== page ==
[Easley, Holman New Testament Commentary, Revelation, 303]

 

BODY

  • ME

    • Video games

        • My best friend in high school, Jake, and I both worked at Chick-fil-A and we both loved playing tennis and video games

        • Jake had an original Nintendo, if I remember correctly

          • We didn’t play it much because the only game I remember playing on it was a tennis game

          • We enjoyed playing real tennis more than playing it on a video game system

        • We would go to the arcade quite often to play Galaga

          • I can’t tell you how many quarters we spent playing

          • The longer we played it the less quarters we spent, because we had learned the patterns of the game & didn’t die as often

          • I remember one day being at the arcade at the Galleria Mall in Hoover, AL

          • Jake was on fire that day and eventually got the top score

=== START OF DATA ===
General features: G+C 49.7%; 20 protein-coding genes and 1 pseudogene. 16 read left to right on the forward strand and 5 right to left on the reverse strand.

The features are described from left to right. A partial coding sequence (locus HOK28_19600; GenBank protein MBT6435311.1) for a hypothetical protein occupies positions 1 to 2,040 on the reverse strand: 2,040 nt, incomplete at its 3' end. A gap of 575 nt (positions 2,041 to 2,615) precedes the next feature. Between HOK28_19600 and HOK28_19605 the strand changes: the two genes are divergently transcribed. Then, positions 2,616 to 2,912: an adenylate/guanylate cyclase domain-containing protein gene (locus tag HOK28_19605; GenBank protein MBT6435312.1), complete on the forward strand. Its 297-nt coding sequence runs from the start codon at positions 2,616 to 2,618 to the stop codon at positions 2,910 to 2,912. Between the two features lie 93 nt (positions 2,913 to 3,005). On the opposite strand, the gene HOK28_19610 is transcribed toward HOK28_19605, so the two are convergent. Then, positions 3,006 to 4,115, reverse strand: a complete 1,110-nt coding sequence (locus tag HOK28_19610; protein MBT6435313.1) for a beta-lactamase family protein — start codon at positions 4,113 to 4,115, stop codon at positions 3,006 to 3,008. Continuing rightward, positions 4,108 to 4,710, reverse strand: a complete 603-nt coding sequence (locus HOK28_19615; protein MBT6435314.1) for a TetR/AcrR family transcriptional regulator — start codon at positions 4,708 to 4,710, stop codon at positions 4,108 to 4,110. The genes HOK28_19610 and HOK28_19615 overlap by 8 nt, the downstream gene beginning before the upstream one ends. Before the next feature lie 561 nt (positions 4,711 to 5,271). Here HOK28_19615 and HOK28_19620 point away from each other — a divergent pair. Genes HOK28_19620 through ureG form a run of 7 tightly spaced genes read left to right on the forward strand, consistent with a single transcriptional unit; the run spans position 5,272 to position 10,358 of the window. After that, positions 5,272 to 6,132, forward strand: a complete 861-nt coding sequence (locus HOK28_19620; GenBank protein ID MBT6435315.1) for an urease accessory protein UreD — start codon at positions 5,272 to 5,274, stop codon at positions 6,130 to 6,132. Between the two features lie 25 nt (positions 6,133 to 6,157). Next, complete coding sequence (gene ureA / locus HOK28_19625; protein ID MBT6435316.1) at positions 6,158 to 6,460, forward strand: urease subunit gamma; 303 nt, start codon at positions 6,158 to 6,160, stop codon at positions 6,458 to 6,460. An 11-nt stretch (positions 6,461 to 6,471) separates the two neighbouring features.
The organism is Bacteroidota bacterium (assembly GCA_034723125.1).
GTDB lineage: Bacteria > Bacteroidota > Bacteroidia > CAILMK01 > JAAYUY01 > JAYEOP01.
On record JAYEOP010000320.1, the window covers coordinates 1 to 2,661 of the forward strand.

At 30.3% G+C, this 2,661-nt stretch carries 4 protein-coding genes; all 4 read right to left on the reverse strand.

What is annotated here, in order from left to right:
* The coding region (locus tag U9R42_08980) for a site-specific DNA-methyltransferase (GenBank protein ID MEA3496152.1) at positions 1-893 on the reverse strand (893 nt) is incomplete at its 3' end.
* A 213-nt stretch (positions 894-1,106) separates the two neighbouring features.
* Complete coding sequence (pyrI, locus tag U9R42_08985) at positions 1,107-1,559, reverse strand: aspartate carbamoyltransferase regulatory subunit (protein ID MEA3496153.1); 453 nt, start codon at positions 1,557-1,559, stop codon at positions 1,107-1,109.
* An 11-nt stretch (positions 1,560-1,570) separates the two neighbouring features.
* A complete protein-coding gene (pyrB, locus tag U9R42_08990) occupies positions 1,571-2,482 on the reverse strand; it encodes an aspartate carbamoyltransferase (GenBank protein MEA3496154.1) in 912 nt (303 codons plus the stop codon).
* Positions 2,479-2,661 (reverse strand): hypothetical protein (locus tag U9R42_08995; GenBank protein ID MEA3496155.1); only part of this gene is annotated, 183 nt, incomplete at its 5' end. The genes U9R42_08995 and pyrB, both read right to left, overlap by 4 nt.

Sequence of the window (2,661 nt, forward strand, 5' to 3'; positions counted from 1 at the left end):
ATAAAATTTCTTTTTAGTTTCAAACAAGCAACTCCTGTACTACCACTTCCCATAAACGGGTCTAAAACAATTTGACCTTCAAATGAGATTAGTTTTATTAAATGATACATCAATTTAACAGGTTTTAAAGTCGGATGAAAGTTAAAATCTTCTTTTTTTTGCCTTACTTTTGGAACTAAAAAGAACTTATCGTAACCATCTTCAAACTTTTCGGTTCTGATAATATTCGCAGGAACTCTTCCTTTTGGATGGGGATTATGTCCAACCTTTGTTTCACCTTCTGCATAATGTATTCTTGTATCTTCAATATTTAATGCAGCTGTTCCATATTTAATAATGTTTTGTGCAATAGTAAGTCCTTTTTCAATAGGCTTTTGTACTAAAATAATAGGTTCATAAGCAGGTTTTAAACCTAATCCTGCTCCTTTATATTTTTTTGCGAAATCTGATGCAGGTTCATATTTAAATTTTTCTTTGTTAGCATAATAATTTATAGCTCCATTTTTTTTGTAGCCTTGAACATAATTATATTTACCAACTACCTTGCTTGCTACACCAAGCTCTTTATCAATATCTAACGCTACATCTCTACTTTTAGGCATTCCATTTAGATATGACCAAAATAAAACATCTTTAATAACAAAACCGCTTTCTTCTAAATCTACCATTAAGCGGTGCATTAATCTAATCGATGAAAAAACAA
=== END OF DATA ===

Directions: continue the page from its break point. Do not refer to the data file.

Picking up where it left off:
• I was so impressed, but I also wanted to play – his one turn lasted quite awhile

        • Jake and I were completely drawn in to this game

          • We were giving our time, talents, and resources to Galaga and the arcade by default

          • I can say, with certainty, that Galaga was more important to me, at that time in my life, than my relationship with Jesus

          • I was always thinking about when I could go to the arcade and play Galaga

          • There was an arcade on the lower level of the mall where I worked at Chick-fil-A, so you can imagine the draw

    • Continual battle

        • Through college and in to my adult life, video games have continued to be something that I can get drawn into very easily

        • I like to finish things, so I will continue to play a game until I’m able to complete it 100%

          • I have done that with two games on my PS3

          • First was the video game based on the animated movie UP

          • I think the second one was Infamous

        • I spend much less time today, playing video games than I did several years ago

          • Levi has wanted me to get a PS4, so I can play video games with him, like I did with Wade and Seth

          • Wade wants me to get a gaming PC, so I can play video games with him

          • I’m content without those two items

        • Today, I spend much more of my time, talents, and resources in building the kingdom of God instead of completing video games

 

  • WE